Ssh gives me access to the various servers on which I have accounts, and on which I do my programming. It turns my Chromebook into a developer workstation. Given Google's open source roots, and the importance of third party developers to Google's ecosystem, it makes sense that the Chromebook would include features that are a nod to developers' needs.

So its curious that ssh's functionality is limited on Crosh, and that these limitations interact badly with limitations on Google Drive. Here's an exercise for you: using your Chromebook, copy a file from Google Drive to a remote server to which you have only command line access.

You can't do it, can you?

That's because the scp component of the ssh tool is not included in Crosh's version of ssh. This puzzling omission prevents one from copying a file from Google Drive to the Chromebook's Downloads folder, and then using scp to copy it to a remote server. I can't think what the rationale is here; given that Chromebook only runs the ssh client, and not sshd, its hard to see what added security risk scp presents.

But in any case Google Drive turns out to be a very poor place to handle the sort of files that a developer works with: plain text source code. While Google Drive stores such files easily enough, Google Docs does not support the creation or editing of plain text. Certainly there's nothing like an IDE mode for Google Docs. In other words, the Google portfolio of apps actually pushes a developer away, making it easier to write, edit, and manage code on a non-Google platform.

This approach seems significantly out of step with the times. Sites like Cloud9 and Jolicloud offer mature browser-based IDEs that are well integrated with tools for deploying code. Sites like Python Fiddle and JSON Editor offer focused browser-based editing tools for developers. Google should be at the leading edge of this trend, not trailing it. The Chromebook could then be a bona fide developer workstation.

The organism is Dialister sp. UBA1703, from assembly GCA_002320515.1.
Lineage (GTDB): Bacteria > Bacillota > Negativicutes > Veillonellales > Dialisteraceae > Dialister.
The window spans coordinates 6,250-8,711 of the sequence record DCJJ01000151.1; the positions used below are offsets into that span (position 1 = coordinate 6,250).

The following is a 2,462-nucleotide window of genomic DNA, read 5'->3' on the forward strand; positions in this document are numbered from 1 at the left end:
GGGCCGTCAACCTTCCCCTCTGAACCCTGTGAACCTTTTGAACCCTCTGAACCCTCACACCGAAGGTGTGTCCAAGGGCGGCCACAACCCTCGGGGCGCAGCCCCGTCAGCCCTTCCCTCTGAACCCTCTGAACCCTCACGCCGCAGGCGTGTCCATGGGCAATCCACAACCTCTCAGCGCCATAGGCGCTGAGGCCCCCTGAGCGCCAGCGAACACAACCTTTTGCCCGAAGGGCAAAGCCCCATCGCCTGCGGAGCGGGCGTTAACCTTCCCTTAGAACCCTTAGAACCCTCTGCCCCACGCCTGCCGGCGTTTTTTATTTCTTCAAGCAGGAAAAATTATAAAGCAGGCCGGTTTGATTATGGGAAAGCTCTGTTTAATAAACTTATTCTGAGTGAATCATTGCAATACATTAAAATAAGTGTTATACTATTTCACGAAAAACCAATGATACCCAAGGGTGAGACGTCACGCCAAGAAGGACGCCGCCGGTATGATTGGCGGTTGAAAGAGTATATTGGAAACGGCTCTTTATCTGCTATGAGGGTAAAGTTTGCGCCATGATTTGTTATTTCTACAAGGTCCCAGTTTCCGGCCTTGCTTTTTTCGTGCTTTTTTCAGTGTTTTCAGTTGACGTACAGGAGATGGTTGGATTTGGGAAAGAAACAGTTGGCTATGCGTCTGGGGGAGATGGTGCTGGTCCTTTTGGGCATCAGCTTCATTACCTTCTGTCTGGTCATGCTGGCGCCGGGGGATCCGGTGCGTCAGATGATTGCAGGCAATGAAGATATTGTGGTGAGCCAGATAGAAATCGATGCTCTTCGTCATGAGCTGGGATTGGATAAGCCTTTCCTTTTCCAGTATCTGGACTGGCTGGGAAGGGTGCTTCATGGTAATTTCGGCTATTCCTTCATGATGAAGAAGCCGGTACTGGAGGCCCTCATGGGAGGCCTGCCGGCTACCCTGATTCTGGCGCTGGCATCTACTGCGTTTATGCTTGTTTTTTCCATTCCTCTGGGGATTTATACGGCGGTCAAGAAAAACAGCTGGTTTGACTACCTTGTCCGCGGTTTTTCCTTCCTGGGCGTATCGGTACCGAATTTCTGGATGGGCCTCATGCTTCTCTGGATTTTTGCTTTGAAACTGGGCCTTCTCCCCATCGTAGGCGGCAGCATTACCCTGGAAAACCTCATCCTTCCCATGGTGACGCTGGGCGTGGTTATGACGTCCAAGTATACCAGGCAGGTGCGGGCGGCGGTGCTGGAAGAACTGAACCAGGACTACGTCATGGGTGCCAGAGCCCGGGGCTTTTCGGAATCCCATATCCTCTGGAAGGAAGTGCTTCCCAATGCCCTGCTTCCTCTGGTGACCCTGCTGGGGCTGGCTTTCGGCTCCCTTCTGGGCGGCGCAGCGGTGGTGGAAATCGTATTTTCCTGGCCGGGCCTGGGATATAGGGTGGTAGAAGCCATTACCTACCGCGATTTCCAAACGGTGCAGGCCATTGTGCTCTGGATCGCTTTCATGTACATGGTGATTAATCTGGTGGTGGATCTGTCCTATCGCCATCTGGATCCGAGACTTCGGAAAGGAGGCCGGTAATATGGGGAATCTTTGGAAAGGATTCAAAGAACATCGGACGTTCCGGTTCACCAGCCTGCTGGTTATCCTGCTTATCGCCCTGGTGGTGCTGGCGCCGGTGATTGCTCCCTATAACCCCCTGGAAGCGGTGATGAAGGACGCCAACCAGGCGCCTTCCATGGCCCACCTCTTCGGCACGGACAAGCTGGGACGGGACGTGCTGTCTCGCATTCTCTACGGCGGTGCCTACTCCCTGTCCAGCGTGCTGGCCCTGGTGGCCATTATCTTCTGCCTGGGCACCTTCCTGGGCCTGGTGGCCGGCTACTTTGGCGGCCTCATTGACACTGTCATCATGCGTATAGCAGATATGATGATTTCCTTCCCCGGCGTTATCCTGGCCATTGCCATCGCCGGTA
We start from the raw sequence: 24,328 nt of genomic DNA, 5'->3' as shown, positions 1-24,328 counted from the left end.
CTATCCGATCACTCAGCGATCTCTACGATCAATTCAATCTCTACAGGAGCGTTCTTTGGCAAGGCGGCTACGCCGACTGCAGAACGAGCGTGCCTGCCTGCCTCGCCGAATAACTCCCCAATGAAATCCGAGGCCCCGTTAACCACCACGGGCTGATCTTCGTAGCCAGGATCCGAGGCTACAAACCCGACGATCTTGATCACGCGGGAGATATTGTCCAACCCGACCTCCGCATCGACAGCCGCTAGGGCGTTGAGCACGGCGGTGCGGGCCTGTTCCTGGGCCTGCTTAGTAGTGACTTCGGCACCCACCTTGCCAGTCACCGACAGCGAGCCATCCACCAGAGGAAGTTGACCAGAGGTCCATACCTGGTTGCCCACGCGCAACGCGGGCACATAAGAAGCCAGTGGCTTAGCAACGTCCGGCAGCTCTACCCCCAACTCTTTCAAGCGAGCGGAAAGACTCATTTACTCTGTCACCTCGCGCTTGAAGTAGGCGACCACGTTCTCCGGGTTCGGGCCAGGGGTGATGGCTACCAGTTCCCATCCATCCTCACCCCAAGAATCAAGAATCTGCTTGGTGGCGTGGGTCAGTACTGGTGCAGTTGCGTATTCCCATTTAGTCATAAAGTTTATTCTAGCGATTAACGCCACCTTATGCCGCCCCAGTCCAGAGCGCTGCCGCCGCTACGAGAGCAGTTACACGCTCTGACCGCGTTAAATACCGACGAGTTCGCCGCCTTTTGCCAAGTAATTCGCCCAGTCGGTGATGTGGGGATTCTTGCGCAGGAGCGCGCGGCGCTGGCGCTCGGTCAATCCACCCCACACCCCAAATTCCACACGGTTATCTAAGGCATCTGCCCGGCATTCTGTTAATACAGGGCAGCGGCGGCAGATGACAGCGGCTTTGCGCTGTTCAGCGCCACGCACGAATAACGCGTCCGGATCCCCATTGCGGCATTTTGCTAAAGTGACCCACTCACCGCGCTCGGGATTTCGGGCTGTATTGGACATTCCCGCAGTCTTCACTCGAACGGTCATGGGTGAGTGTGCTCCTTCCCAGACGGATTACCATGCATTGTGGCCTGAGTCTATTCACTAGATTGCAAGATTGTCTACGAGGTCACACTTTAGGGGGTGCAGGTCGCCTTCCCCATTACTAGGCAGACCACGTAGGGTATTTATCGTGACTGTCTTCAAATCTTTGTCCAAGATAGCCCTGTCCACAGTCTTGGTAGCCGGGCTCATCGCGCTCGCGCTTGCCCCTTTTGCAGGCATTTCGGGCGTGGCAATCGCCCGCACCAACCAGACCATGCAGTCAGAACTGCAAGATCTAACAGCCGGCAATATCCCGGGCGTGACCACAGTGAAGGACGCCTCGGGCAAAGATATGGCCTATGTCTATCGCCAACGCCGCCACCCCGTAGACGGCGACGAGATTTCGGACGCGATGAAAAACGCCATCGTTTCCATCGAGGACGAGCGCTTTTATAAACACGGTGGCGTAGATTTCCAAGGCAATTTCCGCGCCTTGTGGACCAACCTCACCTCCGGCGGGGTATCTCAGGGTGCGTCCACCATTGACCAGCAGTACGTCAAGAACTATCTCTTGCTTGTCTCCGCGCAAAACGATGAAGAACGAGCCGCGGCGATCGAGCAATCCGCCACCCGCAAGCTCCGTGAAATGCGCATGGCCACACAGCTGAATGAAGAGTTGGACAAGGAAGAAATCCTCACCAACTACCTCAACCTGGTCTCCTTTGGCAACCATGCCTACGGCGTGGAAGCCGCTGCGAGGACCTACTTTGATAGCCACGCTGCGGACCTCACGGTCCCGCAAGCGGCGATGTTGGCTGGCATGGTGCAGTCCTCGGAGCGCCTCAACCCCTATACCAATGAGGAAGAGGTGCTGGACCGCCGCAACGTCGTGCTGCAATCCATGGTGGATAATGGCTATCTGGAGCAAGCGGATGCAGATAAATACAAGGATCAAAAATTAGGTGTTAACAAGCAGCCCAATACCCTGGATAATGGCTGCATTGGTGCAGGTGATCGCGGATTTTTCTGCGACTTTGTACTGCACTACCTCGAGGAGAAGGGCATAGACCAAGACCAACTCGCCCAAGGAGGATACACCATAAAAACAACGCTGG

To this lengthy rant I do have to add a significant caveat. You can reboot the Chromebook into Developer Mode. Once running in Developer Mode, you can bring up a Crosh terminal and enter the command "shell". This will put you in a normal Bash shell environment with access to many common Linux commands.

Crucially, Developer Mode:

  • Restores full ssh functionality, giving you access to scp.
  • Includes vim, giving you a solid code editor native to Chromebook.
  • Gives you unfettered access to the Chromebook file system. You can see, for example, that "Downloads" is actually "/home/chronos/user/Downloads".

What's disappointing about relying on Developer Mode to make your Chromebook more of a workstation is that this is not Google's aim with Developer Mode. Developer Mode was created for those who wanted to do software development for ChromeOS, not for those who wanted to do software development from ChromeOS. So while you can use Developer Mode to get the basics of what you want, you have to go against the grain of Google's intent to do so.

Conclusions. At $249, the Samsung Chromebook is an astonishingly capable device. I expect it to be my primary computing device for a long time to come. Lightweight and portable, with great battery life, and yet a crisp display and responsive keyboard. For our Google-centric household the available web apps really offer everything we need. Really, for anyone who has moved most of their digital life online, a Chromebook should meet 80-90% of their needs.

While the Chrome Web Store has few offerings that are really Chrome-specific, it still serves as a useful curated list of website that offer features for which installed desktop apps used to be needed. This list has a lot to offer now, and will only improve as the ecosystem around Chrome and Chromebooks improves.

For the developer / Linux / open source crowd I recommend rebooting into Developer Mode and simply leaving your Chromebook there. In the future Google may open up the default capabilities further, or enhance the developer experience for Google Drive such that the "intended" Chromebook configuration is sufficient. Until then, Developer Mode should get you from web appliance to basic developer workstation. That the Chromebook can function in this mode at all is a remarkable achievement.